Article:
Though not overly sweet, the McDonald's boba is a sugary drink that balances milk and tea, along with cooked tapioca boba and red beans at the bottom of the cup. The portion is also fairly large, so it's possible to enjoy your boba for a good while after your order it!
Chicken is king in China, and the McDonald's menu is no exception. Though the McWings may not have been popular here in America, they have been a menu standard for a while in China.
McWings are crispy, buffalo-style chicken wings, and they come in two, four, and six piece offerings. McDonald's China has both nuggets and wings, along with a variety of other chicken products, including the aforementioned chicken "burgers."
If you're native to the U.S., you might think of Chick-Fil-A when you desire hot, salty waffle fries. Well, the McDonald's menu in China has got you covered on that front!
In addition to the chain's famous regular cut fries, McDonald's China offers small boxes of waffle fries, known as Crisscut fries, for around $1.89 USD. Right now, the online ordering system in China is offering a buy one get free deal on fries, so hungry customers can load up on potatoey goodness for cheap if they so wish!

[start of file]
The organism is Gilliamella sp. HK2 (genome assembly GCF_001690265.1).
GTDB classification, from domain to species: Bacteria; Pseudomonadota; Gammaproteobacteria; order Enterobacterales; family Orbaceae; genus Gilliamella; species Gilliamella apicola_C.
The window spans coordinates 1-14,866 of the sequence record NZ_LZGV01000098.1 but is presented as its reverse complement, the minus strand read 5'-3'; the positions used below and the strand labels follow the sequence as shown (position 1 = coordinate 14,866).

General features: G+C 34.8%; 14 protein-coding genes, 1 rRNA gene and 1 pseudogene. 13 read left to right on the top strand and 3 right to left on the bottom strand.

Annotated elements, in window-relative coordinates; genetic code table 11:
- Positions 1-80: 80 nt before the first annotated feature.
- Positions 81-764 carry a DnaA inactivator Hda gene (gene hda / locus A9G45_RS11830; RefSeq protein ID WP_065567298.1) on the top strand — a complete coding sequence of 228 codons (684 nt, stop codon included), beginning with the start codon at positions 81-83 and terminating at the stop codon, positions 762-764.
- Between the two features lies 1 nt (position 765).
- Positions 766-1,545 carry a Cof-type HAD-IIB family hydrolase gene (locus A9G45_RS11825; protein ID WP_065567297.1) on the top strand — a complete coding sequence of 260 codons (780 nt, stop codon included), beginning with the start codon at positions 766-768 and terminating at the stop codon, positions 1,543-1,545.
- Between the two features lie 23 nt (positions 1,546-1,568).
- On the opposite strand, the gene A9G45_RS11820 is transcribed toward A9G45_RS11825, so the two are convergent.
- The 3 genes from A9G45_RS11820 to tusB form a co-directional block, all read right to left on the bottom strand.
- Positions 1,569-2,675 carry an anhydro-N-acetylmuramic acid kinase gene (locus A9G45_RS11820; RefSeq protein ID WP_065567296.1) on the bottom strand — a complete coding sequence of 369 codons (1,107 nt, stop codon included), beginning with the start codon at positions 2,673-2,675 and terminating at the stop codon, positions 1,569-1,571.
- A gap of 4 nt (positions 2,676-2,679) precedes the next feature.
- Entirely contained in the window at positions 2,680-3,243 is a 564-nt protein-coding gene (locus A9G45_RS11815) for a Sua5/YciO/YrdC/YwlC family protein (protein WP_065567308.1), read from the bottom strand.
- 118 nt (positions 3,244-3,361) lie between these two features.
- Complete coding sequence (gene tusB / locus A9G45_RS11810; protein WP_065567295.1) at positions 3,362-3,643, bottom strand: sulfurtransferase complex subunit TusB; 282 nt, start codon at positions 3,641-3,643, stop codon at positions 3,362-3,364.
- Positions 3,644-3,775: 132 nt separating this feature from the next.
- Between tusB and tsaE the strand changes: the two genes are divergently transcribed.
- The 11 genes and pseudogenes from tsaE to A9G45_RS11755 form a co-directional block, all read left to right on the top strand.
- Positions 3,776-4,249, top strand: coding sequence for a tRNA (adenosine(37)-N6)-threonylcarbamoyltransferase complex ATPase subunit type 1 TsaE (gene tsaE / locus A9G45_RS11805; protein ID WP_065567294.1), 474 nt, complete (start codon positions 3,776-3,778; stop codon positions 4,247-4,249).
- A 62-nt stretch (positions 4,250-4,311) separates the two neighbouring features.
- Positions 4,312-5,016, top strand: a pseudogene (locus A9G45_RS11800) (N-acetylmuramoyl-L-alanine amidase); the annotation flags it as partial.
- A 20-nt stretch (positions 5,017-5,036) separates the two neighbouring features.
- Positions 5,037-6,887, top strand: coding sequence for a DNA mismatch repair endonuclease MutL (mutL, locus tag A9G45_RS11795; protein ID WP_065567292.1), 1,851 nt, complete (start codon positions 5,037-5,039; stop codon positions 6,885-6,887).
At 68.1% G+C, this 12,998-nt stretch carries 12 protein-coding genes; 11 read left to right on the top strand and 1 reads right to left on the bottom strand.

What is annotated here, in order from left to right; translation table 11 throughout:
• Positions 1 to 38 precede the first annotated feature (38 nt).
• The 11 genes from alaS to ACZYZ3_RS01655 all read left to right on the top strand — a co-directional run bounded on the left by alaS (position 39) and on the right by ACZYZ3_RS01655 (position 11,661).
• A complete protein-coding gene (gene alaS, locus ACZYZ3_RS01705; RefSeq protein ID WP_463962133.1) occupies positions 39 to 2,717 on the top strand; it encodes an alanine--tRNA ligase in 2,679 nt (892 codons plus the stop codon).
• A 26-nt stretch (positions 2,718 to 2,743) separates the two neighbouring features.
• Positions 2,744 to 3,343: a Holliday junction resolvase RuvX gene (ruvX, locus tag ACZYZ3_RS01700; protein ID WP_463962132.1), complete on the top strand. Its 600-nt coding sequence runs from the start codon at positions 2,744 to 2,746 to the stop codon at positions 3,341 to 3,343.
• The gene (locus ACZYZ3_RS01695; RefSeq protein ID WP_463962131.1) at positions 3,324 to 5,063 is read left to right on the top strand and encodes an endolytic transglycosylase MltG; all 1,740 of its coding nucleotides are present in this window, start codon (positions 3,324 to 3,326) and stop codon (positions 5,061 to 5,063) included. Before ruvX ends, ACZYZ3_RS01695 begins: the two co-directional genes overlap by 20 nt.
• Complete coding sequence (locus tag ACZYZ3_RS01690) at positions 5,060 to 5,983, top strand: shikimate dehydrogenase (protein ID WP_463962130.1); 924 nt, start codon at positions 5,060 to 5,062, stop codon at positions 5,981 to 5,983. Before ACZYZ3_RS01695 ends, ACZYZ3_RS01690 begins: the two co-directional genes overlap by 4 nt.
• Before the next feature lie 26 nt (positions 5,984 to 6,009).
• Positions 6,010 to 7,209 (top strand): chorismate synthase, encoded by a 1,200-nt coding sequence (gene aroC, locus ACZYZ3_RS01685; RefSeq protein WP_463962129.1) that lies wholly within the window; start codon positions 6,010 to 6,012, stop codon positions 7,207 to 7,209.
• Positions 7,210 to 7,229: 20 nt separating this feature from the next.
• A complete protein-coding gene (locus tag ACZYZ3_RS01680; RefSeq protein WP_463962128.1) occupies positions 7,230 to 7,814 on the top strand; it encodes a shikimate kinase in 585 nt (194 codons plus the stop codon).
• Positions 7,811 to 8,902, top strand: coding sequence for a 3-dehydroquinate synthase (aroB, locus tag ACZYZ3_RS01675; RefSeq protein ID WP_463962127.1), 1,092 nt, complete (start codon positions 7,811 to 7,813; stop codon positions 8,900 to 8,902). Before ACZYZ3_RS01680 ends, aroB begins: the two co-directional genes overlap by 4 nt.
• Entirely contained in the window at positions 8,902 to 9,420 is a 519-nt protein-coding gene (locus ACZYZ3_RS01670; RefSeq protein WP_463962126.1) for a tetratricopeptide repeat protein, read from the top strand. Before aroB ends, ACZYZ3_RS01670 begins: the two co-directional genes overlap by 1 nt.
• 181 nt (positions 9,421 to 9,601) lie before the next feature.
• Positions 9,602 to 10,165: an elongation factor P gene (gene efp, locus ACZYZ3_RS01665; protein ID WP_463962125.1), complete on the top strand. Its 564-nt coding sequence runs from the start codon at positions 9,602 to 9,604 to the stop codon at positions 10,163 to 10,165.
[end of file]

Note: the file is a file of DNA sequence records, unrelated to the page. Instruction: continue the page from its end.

In America, value meals are fairly common, and they usually include a main entree, one side, and a drink. In China, the combinations of items you can purchase at once from the McDonald's menu borders on the extreme! For starters, the chain offers a five-person combo for around $29 that looks to include five sandwiches, five drinks, a couple of sides, and of course, pies for dessert.
The names are honestly what makes these combos so outrageous. The Afternoon Tea McFlurry combo contains chicken nuggets, McWings, and two McFlurries. The Sweet Tooth combo comes with two pies, apple slices, and orange juice. And, to top them all, the Land Air Sea Warfare Combo has a burger, a fish sandwich, a chicken sandwich, and a serving of nuggets, McWings, and a chicken cutlet with three drinks!
The Japanese Beef Bowl is strangely available in China, and it is definitely one of the most unique offerings you'll find at a McDonald's there.
Containing a combination of savory beef pieces, mixed veggies, and noodles, the Japanese beef bowl option is also available as a combo that you can purchase with a serving of fries and a drink. Fries and a Japanese-style entree is definitely very...un-Japanese, but we suppose McDonald's can have a pass since its fries are so delicious.
Oh boy. Can anything top this weird concoction of a sandwich?
The German Sausage Double Beef Burger is a monstrous sandwich featuring exactly what you would picture--two signature McDonald's beef patties under two large German-style sausages, drenched in ringlets of mustard. If you're looking for veggies on this burger, they aren't here, unfortunately.
This item has been available on the menu as far back as 2013, and still appears to be a staple today, according to the McDonald's Chinese online ordering website, McDelivery. Reviews from American travelers range from mixed to absolutely disgusted, so we advise you to try this burger at your own risk.